Corporations have for some time shown a stronger inclination to link their corporate community involvement (CCI) actions to defined strategic business interests. Central to this definition of business interest will be a projection of the company’s values and the building of its reputation as a concerned corporate citizen.
But what happens when a corporation decides no longer to support particular community causes and issues? In such circumstances, is not a ‘strategic’ approach also called for? Are there not ‘strategic business interests’, and gains made therein through past support of these causes and issues, to be protected?
Generally speaking, there are four major reasons why corporations decide to terminate funding:
- CCI priorities change because the importance of community issues and causes changes. Also, CEO and board interests change, often on the grounds that this or that cause ‘has been supported long enough’ or there is ‘precious little progress being made’.
- Significant year-to-year variations in the total CCI budget may occur where a fixed percentage of profits (net or gross) determines the level of commitment.
- Mergers and acquisitions often lead to an entirely different CCI philosophy.
- Corporations decide to downsize or close completely specific operations.
Whatever the reason for change, it can be argued that the accumulated business benefits and ‘good corporate citizenship label’ need to be protected.
There are companies that do this very well. Beginning in the 1970s, Levi Strauss & Co. has evolved sound exit strategies, first in the spate of plant closings in communities located mostly in the southern USA and more recently in its foreign operations, especially in the Philippines. Working with community leaders, educators, and local and regional political leaders, Levi Strauss made sound and strategic CCI investments literally ‘as it left town’. The company chose to protect its market and market share, at the same time recognizing that the loss of jobs did not end its obligation to be a responsible corporate citizen.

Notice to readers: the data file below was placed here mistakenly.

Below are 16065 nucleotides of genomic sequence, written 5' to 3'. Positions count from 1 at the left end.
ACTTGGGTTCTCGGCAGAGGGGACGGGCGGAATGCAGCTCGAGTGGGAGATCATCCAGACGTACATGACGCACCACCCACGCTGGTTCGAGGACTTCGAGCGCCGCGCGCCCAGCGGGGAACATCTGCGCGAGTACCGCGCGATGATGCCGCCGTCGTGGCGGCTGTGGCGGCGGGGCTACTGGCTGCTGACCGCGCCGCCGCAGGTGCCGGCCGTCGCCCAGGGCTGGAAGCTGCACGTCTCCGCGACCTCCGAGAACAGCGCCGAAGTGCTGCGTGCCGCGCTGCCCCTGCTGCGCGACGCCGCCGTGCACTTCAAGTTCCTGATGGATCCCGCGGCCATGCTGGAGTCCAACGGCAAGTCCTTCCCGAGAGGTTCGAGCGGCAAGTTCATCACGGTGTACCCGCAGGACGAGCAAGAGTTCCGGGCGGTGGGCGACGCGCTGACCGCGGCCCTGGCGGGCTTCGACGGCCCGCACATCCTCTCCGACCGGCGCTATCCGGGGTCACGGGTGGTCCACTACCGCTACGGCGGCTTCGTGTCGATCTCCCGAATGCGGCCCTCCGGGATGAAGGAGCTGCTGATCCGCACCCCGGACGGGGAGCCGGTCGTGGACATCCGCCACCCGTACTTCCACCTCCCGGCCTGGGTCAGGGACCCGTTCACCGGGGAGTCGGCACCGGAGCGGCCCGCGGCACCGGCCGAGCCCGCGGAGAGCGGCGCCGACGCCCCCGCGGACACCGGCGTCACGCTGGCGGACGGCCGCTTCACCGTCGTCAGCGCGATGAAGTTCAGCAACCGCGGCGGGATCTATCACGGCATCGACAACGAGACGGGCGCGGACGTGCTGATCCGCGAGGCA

When British Petroleum closed a major refinery operation in South Wales, leading to the loss of 350 jobs, it established a development corporation for the express purpose of regenerating the local economy and provided land, buildings and an annual budget for its operations. After acquiring Standard Oil of Ohio, BP decided that a disproportionate share of the CCI effort and resources had been designated by SOHIO for the Greater Cleveland area. Through a number of endowments made to Cleveland community and arts organizations, BP was able to free up future CCI resources to be used more strategically throughout the USA.
As the Japanese economy has soured, many Japanese corporations have found it necessary to close or downsize foreign operations. Such reductions are readily apparent in US-based Japanese corporate holdings. One also finds considerable erosion in the CCI programmes many of the major Japanese firms embarked on in the 1980s and early 1990s.
Japanese corporations forced to reduce their CCI would do well to look at the successful exit strategies that Levi Strauss, BP and others have used. All the US markets in which Japanese corporations have taken a CCI stake remain essential to Japan’s future economic recovery. The enhanced reputations for being good corporate citizens gained in the last decade could prove decidedly fleeting, creating resistance to future Japanese expansion in the US market similar to that observed in the 1980s. Having an exit strategy that preserves these assets is clearly needed — and a sound business strategy.
Delwin Roy is a consultant on strategies for global corporate community involvement. From 1985 until 1998 he was President and CEO, The Hitachi Foundation.